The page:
Jail is a special place. Everyone is thinking how to get out of there on the way there if not before.The fastest way to do this is to post bail.

Bail is cash, a bond, or property that an arrested person gives to a court to ensure that he or she will appear in court when ordered to do so. If the defendant doesn’t appear when the court calls him, the court may keep the bail and issue a warrant for the defendant’s arrest.

How to Set Bail

Judges are responsible for setting bail. However, it always takes time to see a judge and often it takes more time to get any decision from a judge. To address that, most jails have standard bail procedures that specify bail amounts in accordance with charges. A person who was brought to jail may quickly arrange a leaving upon paying the amount set in the bail schedule.

Now, what if the amount is too high? Is there a way to go around it? Yes, in that case, a suspect may request a judge to lower the amount set forth in the court station bail schedule. The procedures are different in different courts but a special bail hearing is required. The bail hearing may be combined with the first hearing of the suspect.


In recent years, courts have started using math to inform decisions about pretrial release. In these jurisdictions, select information about the defendant is entered into a program and a score or recommendation comes out. These bail algorithms, which consider factors like age and criminal history, are supposed to assess the risk that the defendant will commit another crime or fail to appear in court.


The Eighth Amendment to the U.S. Constitution requires that bail not be excessive. This means that bail should not be used primarily to raise money for the government; neither can it be used to punish a person for being suspected of committing a crime. The main purpose of bail is to allow the arrested person to remain free until convicted of a crime and at the same time ensure his or her return to court.

Having those rules in mind, it is still in a judges sole discretion to set the amount. Many judges set an impossibly high bail in certain cases, knowing that the high bail will effectively keep the suspect in jail until the case is over.  Based on the Supreme Court cases this is not unconstitutional, meaning it is legal and judges can do that.  The primary focus of a judge is justice and safety of others.


Does Bail come with any strings attached or a person who has the money to pay the bail can avoid jail time? There is a strict set of rules known as Conditions of Release. A judge can stop bail at any time if one of the conditions have been violated by the suspect. After that, a judge may order that the suspect returns to jail.  If the suspect does not do that voluntarily, the judge may get him or her arrested again and taken to jail.  Most bail conditions are general, such as obeying all laws. In addition to that, some special conditions may be set, such as not contacting certain people, for example witnesses or victims.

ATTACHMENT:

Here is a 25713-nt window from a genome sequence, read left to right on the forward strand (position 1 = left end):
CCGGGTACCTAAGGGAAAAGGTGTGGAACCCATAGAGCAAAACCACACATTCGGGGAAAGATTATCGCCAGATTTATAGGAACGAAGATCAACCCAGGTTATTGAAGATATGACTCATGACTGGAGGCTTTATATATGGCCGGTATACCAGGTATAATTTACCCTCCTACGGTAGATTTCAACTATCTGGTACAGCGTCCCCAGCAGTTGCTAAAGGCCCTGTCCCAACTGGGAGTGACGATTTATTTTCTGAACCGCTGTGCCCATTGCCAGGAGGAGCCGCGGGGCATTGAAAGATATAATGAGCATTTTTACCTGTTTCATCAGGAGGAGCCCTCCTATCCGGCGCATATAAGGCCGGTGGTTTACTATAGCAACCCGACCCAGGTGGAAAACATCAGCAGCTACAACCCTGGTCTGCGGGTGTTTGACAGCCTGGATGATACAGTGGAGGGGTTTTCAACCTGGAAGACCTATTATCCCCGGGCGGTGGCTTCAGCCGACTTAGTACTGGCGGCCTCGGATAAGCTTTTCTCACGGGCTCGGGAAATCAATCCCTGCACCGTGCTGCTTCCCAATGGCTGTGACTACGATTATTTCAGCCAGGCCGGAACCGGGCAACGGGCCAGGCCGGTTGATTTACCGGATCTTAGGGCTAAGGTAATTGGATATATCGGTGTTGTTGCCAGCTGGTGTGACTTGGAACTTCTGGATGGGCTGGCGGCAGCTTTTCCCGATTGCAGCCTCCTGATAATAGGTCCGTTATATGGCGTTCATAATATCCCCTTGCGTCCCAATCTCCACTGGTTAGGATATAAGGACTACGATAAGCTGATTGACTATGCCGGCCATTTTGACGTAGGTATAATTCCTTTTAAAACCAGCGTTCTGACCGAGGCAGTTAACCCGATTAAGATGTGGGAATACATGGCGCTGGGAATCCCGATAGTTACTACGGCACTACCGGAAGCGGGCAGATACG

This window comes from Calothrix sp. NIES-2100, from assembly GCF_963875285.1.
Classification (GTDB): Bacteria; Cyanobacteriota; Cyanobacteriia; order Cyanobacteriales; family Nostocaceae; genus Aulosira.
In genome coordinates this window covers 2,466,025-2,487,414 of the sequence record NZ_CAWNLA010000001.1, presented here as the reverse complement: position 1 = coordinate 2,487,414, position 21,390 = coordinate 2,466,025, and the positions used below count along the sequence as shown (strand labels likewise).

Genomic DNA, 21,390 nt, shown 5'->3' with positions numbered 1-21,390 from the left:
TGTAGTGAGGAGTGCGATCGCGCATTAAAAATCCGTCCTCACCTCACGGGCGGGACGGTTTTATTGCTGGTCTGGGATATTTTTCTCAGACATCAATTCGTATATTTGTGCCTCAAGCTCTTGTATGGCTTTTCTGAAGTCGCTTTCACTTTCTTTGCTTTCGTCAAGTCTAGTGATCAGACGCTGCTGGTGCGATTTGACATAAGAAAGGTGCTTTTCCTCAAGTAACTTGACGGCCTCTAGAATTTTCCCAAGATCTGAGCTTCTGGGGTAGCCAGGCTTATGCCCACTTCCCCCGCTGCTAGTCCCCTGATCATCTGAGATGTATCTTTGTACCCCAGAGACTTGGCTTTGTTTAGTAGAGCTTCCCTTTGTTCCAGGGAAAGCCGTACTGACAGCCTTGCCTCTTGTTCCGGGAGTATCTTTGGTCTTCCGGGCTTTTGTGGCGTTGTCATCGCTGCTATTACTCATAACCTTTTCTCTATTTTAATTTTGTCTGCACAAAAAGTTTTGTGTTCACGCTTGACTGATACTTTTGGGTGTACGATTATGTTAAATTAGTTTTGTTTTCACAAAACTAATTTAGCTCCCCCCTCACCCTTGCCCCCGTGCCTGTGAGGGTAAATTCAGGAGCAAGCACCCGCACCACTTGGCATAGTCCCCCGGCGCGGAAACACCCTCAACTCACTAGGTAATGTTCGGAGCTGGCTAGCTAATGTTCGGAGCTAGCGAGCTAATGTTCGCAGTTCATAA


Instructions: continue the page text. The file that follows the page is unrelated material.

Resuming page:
Courts accept more payments than IRS. The list includes:

  • cash or check for the full amount of the bail
  • property worth the full amount of the bail
  • a bond (that is, a guaranteed payment of the full bail amount), or
  • a waiver of payment on the condition that the defendant appear in court at the required time.

A bond that costs 10% of the bail amount may seem attractive in comparison with posting cash bail. However, it is not a good long-term strategy.  If the full amount of the bail is paid, it will be refunded when the case is over and the suspect showed up every time he was supposed to. However, a bond seller’s fee is non-refundable. Also, the bond seller may require “collateral.” This is similar to taking any real estate or personal loan. The person who pays for the bail bond must give the bond seller a financial interest in some very valuable property. If there is no such property, the bond seller may turn down the deal.  In case of a violation, the bond seller can cash in on this interest if the suspect fails to appear in court.


In some cases, suspects are allowed to leave jail on their own recognizance. That means that all they need to do is to sign a promise to show up in court. This often happens when it’s the first time the suspect got arrested for pet it crimes.

It is very common to requests release on using own recognizance at the first court appearance. It does not cost anything extra. The judge may easily deny that. Then, there is still a possibility to request lower bail.

In general, defendants who are released without paying bail must have strong ties to the community. The judge has to believe that it is very unlikely that the suspect will try to avoid prosecution and flee. Factors that help convince a judge to grant an release include:

  • having family members (most likely parents, a spouse, or children) living in the community
  • having resided in the community for many years
  • being employed
  • having little or no past criminal record, or only criminal problems that were minor and occurred many years earlier, and
  • having been charged with previous crimes and having always appeared as required.

These factors are generally relevant for all bail and jail related situations.


To clarify any issues mentioned in this article or any other law related questions, please contact one of our attorneys.  Our list shows the attorneys who are available to take your call right away AND if you or your loved one is already in jail, they can immediately offer professional assistance. ilexapp.com will generate lawyers that are very familiar with the court that is adjudicating your case if you put your zip code or city and state in the search box.  An experienced lawyer may be able to arrange your release or carefully advice on the best way to proceed with your case.

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